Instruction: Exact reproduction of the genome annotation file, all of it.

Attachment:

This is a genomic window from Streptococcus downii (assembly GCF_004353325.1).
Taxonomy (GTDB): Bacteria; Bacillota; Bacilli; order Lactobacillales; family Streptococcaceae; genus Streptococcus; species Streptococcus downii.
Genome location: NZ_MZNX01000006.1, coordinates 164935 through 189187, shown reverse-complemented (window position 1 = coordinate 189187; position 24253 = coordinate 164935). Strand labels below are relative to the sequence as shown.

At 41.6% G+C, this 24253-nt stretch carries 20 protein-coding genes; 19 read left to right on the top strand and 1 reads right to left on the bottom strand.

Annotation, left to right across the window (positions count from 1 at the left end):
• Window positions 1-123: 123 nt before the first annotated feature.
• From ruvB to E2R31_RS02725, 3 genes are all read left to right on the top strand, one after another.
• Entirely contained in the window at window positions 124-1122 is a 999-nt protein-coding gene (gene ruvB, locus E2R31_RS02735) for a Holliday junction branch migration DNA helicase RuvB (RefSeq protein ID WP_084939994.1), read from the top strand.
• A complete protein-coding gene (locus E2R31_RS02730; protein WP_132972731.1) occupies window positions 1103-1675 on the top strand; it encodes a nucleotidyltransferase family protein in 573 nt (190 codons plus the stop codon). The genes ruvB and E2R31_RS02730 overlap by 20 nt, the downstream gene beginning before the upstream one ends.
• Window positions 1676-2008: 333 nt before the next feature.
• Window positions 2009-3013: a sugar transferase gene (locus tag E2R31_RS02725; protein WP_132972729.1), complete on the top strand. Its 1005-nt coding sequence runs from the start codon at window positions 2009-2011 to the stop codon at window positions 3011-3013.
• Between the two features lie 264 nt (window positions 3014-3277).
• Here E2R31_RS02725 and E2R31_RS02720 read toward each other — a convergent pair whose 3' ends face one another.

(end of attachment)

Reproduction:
This is a genomic window from Streptococcus downii (assembly GCF_004353325.1).
Taxonomy (GTDB): Bacteria; Bacillota; Bacilli; order Lactobacillales; family Streptococcaceae; genus Streptococcus; species Streptococcus downii.
Genome location: NZ_MZNX01000006.1, coordinates 164935 through 189187, shown reverse-complemented (window position 1 = coordinate 189187; position 24253 = coordinate 164935). Strand labels below are relative to the sequence as shown.

At 41.6% G+C, this 24253-nt stretch carries 20 protein-coding genes; 19 read left to right on the top strand and 1 reads right to left on the bottom strand.

Annotation, left to right across the window (positions count from 1 at the left end):
• Window positions 1-123: 123 nt before the first annotated feature.
• From ruvB to E2R31_RS02725, 3 genes are all read left to right on the top strand, one after another.
• Entirely contained in the window at window positions 124-1122 is a 999-nt protein-coding gene (gene ruvB, locus E2R31_RS02735) for a Holliday junction branch migration DNA helicase RuvB (RefSeq protein ID WP_084939994.1), read from the top strand.
• A complete protein-coding gene (locus E2R31_RS02730; protein WP_132972731.1) occupies window positions 1103-1675 on the top strand; it encodes a nucleotidyltransferase family protein in 573 nt (190 codons plus the stop codon). The genes ruvB and E2R31_RS02730 overlap by 20 nt, the downstream gene beginning before the upstream one ends.
• Window positions 1676-2008: 333 nt before the next feature.
• Window positions 2009-3013: a sugar transferase gene (locus tag E2R31_RS02725; protein WP_132972729.1), complete on the top strand. Its 1005-nt coding sequence runs from the start codon at window positions 2009-2011 to the stop codon at window positions 3011-3013.
• Between the two features lie 264 nt (window positions 3014-3277).
• Here E2R31_RS02725 and E2R31_RS02720 read toward each other — a convergent pair whose 3' ends face one another.